Sarah Assbring is a lovely Swedish songstress
who records under the moniker El Perro del Mar. Her first album,
self-titled and released in the US in 2006, showed a knack for simple
hooks and nostalgic shoop-shoop vocals. Lyrically, the songs were
heavy with melancholy and disappointment. This April finds a new
album and new color scheme on From The Valley To The Stars,
which introduces synths and choirs, and contains songs about jubilation,
studying clouds, and everything turning out all right. Both albums
are beautiful in their own right and work as fine counterpoints
to one another, perhaps each with a touch of irony. El Perro del
Mar is returning to the US for an extensive tour with fellow Swedes
Lykke Li and Anna Ternheim.
How do you feel about lyrics in music? Are they the focal
point? Are they a distraction?
They’re definitely the focal point, or maybe rather the point
from which everything starts. Certain words put together in a certain
way really speak to me [emotionally], that they themselves carry
harmonies or musical colors. It is very important that the words
I do use (yes, I’m aware they’re not too many) are meaningful
to me, that I mean them every time I repeat them, and that they
have to match perfectly with the musical and instrumental coloration.
What is your approach to translating recorded songs to
the live setting?
I used to find it difficult. The recording situation for me is
completely within my power and control, my self-created world of
sounds and harmony. The live situation is anything but that, and
I used to almost find it disgusting and damaging for the music.
I couldn’t really see the point in it, to be honest. But touring
with my band and learning how to be a part of the organism which
playing together with other people really is, I think I learned
a lot and grew from that. And so I took that insight with me into
the studio when I recorded the new album. Now I’m really excited
to be playing and performing the new songs on stage. I mean, just
to be there to see and hear what’s going to happen to them
in a different environment is going to be beautiful and awesome.
Was there a particular album that made you first consider
becoming a musician?
I started out wanting to be a singer, first and foremost. I remember
being amazed by Annie Lennox and Kate Bush as a kid. I was totally
into their way of going in and out of different personalities, almost
as a form of acting when singing. They often used subtle kinds of
phrasing and other vocal techniques which I, to this day, still
find very inspiring.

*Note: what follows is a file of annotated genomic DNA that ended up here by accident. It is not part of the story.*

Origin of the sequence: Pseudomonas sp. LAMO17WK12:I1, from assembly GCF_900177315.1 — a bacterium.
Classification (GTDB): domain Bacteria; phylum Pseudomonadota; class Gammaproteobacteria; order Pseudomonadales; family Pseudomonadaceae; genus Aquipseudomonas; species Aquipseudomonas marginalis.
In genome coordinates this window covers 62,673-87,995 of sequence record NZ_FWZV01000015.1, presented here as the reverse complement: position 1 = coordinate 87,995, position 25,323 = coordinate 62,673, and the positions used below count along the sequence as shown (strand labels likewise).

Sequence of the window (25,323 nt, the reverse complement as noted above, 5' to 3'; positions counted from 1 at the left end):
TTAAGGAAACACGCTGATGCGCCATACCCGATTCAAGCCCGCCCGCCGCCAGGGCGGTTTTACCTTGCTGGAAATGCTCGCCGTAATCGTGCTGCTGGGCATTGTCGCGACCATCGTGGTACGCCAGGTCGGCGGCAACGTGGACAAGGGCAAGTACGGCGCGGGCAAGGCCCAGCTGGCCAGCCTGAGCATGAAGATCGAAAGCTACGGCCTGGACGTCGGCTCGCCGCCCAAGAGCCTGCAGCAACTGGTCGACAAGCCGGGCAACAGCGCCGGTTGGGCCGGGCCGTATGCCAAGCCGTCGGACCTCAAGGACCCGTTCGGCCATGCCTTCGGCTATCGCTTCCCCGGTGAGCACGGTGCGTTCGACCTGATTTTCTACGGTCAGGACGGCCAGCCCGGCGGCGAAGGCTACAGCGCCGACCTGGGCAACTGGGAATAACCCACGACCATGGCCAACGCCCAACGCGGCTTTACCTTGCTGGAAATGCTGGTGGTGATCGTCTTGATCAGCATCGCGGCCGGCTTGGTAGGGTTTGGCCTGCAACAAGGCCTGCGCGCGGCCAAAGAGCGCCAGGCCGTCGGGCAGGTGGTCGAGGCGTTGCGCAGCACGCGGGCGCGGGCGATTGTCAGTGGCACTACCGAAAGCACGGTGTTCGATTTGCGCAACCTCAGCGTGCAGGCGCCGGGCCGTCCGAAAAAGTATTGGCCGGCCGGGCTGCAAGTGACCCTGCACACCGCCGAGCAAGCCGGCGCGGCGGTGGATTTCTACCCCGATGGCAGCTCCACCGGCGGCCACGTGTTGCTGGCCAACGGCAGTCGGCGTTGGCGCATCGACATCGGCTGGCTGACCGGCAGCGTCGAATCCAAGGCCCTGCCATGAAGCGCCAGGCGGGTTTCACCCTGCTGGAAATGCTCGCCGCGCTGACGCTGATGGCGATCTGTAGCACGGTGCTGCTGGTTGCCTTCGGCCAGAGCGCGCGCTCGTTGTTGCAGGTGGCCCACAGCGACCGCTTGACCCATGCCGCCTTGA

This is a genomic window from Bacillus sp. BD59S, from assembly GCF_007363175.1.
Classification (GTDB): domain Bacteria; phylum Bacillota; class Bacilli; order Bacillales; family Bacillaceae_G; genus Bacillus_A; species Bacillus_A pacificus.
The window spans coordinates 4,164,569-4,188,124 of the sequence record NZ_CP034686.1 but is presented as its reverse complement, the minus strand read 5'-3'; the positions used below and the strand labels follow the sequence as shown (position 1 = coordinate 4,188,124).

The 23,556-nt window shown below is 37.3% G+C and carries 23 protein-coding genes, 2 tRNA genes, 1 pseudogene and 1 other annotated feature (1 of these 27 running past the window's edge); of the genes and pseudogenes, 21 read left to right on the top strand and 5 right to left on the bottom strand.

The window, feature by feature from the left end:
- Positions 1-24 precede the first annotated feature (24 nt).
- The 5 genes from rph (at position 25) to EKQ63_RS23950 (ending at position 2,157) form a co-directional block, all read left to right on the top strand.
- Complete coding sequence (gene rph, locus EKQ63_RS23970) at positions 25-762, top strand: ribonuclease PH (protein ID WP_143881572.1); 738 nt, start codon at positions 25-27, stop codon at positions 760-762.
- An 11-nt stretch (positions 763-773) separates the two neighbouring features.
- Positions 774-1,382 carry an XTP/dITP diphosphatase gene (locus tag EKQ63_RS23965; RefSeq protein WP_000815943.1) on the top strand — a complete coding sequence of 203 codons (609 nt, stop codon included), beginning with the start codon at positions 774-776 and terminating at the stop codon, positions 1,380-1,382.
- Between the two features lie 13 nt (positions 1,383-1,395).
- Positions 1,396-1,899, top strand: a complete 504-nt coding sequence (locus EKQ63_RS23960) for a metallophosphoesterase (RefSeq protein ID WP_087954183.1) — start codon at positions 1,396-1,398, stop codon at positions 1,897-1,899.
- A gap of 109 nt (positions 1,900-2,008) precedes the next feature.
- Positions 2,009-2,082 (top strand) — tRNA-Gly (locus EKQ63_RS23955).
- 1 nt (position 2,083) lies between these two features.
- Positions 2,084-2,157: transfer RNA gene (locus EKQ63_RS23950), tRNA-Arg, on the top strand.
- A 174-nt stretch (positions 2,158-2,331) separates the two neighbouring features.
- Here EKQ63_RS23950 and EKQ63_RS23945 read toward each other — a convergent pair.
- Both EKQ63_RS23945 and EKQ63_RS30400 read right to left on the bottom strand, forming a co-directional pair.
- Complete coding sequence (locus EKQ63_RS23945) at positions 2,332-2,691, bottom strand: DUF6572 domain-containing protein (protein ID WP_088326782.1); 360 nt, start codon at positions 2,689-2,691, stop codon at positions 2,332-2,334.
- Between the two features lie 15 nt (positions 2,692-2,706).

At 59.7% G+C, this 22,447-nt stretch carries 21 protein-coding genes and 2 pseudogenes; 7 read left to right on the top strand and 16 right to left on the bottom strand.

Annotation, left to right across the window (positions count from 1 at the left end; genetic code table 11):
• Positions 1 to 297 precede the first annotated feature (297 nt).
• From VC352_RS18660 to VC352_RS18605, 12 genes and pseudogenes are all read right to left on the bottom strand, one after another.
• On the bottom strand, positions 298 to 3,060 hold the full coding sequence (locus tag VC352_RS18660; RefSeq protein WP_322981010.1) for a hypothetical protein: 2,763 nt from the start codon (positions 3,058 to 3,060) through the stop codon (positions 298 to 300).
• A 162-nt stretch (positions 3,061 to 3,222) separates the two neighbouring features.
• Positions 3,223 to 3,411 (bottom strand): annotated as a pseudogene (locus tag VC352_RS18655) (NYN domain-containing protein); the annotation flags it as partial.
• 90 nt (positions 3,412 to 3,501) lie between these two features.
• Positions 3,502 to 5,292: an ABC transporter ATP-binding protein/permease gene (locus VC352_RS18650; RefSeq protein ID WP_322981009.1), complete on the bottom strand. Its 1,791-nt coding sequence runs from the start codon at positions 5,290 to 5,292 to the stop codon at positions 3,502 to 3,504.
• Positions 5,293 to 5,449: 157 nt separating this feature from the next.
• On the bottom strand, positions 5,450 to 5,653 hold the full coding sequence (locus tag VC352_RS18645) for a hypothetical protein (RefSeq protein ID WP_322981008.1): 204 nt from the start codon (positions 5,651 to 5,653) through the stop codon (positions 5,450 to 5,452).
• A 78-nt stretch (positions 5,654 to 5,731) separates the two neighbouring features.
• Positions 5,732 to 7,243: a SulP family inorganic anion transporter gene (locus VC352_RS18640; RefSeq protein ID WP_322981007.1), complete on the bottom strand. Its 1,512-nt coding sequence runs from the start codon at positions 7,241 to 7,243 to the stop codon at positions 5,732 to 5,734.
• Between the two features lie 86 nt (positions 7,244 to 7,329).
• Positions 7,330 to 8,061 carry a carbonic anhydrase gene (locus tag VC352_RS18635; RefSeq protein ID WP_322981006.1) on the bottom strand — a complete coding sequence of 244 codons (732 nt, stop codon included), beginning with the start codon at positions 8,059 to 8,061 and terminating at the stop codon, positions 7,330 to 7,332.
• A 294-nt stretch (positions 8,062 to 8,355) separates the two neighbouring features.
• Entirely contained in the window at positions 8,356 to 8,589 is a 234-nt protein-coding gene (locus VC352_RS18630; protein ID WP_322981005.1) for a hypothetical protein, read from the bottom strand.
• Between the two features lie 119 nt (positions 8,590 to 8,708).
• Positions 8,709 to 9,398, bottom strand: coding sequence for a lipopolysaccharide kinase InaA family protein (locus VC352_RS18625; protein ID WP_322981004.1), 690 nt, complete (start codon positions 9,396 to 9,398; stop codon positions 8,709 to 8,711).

What do you consider your greatest accomplishment?
Finding and keeping the love of my life.
How did where you grew up influence your exposure to music
and your tastes in music?
My dad, from very early on, used to play me his record collection
and tell little anecdotes about different albums and musicians.
Usually it was jazz and blues, and very often it was the kind of
music I was too little to understand at the time, but I remember
it opened whole new worlds to me every time I heard something new.
He explained about musical coloration, intricate rhythms, and different
ways of listening to and understanding music. I’m sure that
gave me a key to being open to all kinds of music. He often spoke
about the strong physical effects music had on him and I knew I
could feel what he was talking about, like when he was referring
to the way Dave Brubeck played a certain kind of tune on the piano
or the strange piercing sounds Miles Davis got from his trumpet.
He played me a lot of classical music as well, so I got into that
from early on, too. All of that has been extremely important to
me. I have this physical need for being around and making music,
and I think I’ve had that inside of me from the very start.
Are you more painstaking or improvisational about the recording
I’m very much both, especially so on this album. I wanted
to keep the innocence of a first-take recording so I tried [not
to be too] self-critical. I usually work and record alone and try
to be as organic as I can... I am a perfectionist, but on this album
I really wanted to cut myself some slack.
What was the greatest decade in music?
Oh, that’s just impossible to say. It all depends on which
decade I myself am in, I guess. Right now I’m [into] the 1720’s
What are three things that you love?
The forest, a warm bed, and time on my own.
What makes you unhappy?
Misunderstandings, stress, seeing the film Our Daily Bread.
What have you always wanted to do, but haven’t yet?
To travel across Africa.
What are you listening to now?
Toumani Diabaté’s New Ancient Strings
Identity Theory's recommended listening: "People"
and "From the Valley to the Stars" by El Perro del Mar
Image courtesy of Johanna Hedborg